Our next stop was at St Leonards-on-Sea. Unfortunately, the weather had changed for the worse and the sunny spells from the morning had been replaces by cloud, some passing drizzle and a bitterly cold wind. Parking at the southern end of the town, we took a quick walk down onto the beach hut lined pebbly beach then battled against the wind to take a stroll along the promenade and back.

On the way back to Winchelsea, we took a slight detour to the small village of Icklesham.

Hogg Hill Mill sat on top of a hill

My mother is a huge fan of The Beatles and my sister-in-law had informed her a recording studio belonging to Paul McCartney lay just outside of Winchelsea and it was possible to follow a public footpath running alongside it. After looking it up, we found our way to Hogg Hill Mill, a former post mill which had been converted into a recording studio.

Reaching the former mill

Seeing the building lying on top of a hill, we found a small pull in to park by the gate signposted as a public footpath and dutifully all marched up the hill so my mother could get a photo with the studio in the background!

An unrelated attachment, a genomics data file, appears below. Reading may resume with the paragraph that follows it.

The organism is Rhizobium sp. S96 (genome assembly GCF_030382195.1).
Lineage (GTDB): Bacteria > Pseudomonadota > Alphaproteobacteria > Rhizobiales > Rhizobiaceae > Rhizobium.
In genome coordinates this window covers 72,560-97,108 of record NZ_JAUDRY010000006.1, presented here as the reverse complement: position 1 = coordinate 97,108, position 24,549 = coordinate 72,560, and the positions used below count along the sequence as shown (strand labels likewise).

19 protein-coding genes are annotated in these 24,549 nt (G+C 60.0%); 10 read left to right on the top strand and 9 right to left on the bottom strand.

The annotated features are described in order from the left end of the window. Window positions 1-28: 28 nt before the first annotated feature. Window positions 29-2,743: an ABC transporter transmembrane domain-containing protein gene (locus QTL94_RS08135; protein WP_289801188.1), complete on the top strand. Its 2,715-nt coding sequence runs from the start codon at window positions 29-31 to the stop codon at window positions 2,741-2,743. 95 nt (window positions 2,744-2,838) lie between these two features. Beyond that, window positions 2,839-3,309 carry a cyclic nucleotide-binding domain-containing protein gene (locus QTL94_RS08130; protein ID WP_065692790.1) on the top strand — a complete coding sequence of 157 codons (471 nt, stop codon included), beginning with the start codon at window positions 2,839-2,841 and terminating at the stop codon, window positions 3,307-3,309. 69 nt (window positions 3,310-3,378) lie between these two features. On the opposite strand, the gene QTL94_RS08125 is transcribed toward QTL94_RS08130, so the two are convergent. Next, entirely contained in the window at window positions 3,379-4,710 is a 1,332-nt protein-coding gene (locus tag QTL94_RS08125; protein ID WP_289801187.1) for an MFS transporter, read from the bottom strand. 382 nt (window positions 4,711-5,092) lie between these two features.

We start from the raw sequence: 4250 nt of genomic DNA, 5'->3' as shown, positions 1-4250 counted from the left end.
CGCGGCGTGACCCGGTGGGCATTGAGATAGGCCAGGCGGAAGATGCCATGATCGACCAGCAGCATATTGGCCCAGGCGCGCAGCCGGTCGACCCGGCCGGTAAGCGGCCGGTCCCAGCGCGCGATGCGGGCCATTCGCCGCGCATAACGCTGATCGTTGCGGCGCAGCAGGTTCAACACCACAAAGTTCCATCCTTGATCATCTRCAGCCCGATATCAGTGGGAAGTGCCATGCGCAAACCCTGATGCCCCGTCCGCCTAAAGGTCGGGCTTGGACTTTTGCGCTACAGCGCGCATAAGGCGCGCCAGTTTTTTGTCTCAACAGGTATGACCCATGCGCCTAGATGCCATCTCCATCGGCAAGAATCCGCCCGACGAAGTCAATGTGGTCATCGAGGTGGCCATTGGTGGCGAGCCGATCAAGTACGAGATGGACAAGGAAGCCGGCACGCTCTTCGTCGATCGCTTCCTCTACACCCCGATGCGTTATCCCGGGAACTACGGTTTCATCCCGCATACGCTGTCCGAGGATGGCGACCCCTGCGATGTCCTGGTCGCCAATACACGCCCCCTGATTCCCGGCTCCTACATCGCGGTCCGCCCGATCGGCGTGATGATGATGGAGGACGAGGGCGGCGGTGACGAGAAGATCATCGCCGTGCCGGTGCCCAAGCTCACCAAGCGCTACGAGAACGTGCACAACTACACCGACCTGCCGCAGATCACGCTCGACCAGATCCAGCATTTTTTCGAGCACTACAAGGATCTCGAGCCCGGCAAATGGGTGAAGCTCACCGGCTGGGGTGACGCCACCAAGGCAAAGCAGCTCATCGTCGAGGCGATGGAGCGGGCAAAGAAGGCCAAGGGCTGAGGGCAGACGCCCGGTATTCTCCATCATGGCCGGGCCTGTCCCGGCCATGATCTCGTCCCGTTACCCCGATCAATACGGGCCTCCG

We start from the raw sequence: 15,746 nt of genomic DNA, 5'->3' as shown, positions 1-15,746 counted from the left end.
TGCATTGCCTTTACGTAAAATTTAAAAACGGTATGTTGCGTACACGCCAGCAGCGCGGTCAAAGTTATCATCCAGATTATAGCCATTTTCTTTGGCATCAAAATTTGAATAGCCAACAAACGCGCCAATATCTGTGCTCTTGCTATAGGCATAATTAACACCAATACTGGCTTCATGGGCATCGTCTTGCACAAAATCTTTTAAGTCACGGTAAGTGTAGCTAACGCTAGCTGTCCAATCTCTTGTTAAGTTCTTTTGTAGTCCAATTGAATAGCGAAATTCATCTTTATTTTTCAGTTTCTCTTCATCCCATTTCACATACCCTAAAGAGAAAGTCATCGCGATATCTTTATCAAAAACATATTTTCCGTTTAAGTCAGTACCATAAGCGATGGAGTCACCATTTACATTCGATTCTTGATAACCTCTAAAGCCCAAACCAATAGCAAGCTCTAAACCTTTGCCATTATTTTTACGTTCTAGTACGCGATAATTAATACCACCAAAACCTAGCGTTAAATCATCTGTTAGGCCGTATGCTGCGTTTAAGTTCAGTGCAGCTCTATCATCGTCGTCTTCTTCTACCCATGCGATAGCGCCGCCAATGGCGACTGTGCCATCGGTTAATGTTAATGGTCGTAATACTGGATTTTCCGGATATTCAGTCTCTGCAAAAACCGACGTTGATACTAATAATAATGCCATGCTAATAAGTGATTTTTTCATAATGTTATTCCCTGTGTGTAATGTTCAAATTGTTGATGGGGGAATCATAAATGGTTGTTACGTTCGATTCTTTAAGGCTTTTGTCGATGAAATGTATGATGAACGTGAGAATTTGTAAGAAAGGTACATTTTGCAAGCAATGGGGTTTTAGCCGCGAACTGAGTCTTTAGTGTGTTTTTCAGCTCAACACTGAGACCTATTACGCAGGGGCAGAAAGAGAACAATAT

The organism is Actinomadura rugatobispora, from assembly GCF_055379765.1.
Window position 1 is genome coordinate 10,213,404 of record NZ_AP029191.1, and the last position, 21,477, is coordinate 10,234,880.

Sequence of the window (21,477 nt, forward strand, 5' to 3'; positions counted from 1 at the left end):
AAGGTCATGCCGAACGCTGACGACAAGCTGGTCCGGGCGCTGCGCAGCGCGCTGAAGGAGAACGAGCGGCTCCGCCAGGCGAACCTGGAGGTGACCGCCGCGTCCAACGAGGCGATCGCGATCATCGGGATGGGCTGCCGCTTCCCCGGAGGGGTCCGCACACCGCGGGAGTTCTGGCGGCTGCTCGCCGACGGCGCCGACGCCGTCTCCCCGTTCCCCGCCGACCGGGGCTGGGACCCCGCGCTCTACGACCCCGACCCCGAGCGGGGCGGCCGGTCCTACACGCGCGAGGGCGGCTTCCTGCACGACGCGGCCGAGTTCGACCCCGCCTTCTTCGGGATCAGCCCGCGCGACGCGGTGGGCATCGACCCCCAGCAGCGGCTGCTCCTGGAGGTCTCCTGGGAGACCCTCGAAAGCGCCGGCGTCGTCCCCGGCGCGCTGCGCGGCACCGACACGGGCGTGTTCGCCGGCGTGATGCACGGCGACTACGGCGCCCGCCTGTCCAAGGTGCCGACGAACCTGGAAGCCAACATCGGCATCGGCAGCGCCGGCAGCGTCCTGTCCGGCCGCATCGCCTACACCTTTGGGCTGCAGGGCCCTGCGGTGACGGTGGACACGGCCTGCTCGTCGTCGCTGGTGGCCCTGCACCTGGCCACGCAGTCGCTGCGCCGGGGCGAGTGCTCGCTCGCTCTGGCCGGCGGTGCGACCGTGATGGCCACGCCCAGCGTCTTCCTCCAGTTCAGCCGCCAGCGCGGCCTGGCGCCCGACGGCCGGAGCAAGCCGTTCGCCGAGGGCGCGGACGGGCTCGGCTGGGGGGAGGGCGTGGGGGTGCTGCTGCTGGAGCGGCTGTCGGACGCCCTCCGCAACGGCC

Returning to the holiday park, we ventured out again in the evening to once again walk Lily around the playing fields behind the beach, this time heading up to the coast path and wandering along towards Rye Nature Reserve before looping back to the car.

Wanting to give Lily another run on a sandy beach, the next morning we returned to Camber Sands first thing.

Back on Camber Sands briefly, and below, the intriguing landscape of Dungeness

After Lily had a run around and splash in the sea, we drove east across the border into Kent to visit Dungeness. Situated on the Kent headland, Dungeness is part of Romney Marsh and is both a private estate and part of a national nature reserve. The barren, almost destitute headland was like something out of an apocalyptic movie with rusting machinery, empty shacks and rotting boats sporadically dotted across the land, paths and the occasional boardwalk leading down to a shingle beach and the sea.